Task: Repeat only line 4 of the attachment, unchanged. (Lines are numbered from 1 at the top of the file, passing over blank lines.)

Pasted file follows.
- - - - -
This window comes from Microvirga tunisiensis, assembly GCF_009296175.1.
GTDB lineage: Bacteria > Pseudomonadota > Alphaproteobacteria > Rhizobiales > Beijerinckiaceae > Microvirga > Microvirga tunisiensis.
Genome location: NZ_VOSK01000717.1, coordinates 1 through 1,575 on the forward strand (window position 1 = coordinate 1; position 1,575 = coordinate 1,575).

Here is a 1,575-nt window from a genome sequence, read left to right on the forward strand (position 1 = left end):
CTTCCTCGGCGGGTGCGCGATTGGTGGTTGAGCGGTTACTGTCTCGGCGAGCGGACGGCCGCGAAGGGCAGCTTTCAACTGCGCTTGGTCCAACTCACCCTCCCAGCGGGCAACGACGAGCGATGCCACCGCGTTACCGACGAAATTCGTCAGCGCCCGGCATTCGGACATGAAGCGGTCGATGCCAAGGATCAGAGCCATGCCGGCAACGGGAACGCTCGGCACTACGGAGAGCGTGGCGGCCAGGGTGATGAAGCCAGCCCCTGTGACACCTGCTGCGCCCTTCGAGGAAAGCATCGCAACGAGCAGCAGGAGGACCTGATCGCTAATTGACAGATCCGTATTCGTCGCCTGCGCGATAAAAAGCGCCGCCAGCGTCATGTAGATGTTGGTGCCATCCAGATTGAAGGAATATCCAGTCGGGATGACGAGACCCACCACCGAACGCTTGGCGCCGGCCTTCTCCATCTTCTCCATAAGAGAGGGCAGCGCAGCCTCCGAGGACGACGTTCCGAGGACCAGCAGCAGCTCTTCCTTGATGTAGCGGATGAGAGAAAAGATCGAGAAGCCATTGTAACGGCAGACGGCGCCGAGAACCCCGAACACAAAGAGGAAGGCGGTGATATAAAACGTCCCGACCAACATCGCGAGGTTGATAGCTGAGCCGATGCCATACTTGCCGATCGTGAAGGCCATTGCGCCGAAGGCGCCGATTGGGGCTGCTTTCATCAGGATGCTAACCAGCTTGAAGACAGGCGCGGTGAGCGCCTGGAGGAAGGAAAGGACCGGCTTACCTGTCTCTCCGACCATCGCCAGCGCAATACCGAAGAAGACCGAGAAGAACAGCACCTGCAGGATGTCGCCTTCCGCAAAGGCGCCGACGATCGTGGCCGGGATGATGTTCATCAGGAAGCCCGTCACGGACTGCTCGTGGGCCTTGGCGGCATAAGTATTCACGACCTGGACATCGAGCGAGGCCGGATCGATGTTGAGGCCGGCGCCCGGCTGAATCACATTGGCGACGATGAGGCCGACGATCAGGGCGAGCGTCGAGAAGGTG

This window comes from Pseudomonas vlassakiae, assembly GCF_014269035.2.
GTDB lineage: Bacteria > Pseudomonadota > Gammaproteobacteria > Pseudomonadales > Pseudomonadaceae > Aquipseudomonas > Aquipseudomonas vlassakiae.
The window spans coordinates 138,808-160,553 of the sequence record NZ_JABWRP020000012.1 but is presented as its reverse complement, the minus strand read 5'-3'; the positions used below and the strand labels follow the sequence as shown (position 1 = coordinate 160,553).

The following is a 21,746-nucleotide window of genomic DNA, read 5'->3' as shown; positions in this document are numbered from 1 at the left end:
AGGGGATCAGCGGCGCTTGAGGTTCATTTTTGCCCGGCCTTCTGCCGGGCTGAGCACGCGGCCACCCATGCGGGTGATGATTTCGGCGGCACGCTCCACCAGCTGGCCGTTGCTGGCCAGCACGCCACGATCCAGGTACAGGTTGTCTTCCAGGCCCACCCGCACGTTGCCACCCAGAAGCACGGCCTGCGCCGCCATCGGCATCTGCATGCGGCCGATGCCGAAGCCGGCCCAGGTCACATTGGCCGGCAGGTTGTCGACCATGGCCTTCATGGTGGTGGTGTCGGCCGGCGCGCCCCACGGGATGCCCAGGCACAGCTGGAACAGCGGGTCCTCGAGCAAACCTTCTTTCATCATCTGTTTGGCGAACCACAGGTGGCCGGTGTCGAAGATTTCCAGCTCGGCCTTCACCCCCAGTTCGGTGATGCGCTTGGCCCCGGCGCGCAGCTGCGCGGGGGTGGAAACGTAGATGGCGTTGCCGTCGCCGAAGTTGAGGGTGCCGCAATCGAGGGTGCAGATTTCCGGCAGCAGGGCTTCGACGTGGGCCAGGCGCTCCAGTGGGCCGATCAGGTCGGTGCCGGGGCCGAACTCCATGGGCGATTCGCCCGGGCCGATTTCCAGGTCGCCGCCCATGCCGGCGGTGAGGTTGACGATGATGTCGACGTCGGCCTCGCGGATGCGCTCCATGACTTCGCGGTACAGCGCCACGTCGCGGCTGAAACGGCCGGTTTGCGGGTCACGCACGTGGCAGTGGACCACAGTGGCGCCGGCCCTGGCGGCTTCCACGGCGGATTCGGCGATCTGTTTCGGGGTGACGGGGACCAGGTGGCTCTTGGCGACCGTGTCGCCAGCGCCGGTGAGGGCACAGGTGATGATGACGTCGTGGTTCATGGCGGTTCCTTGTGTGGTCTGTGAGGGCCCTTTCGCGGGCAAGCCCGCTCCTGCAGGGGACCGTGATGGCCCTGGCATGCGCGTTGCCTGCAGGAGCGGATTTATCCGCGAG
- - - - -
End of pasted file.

Here is a 1,575-nt window from a genome sequence, read left to right on the forward strand (position 1 = left end):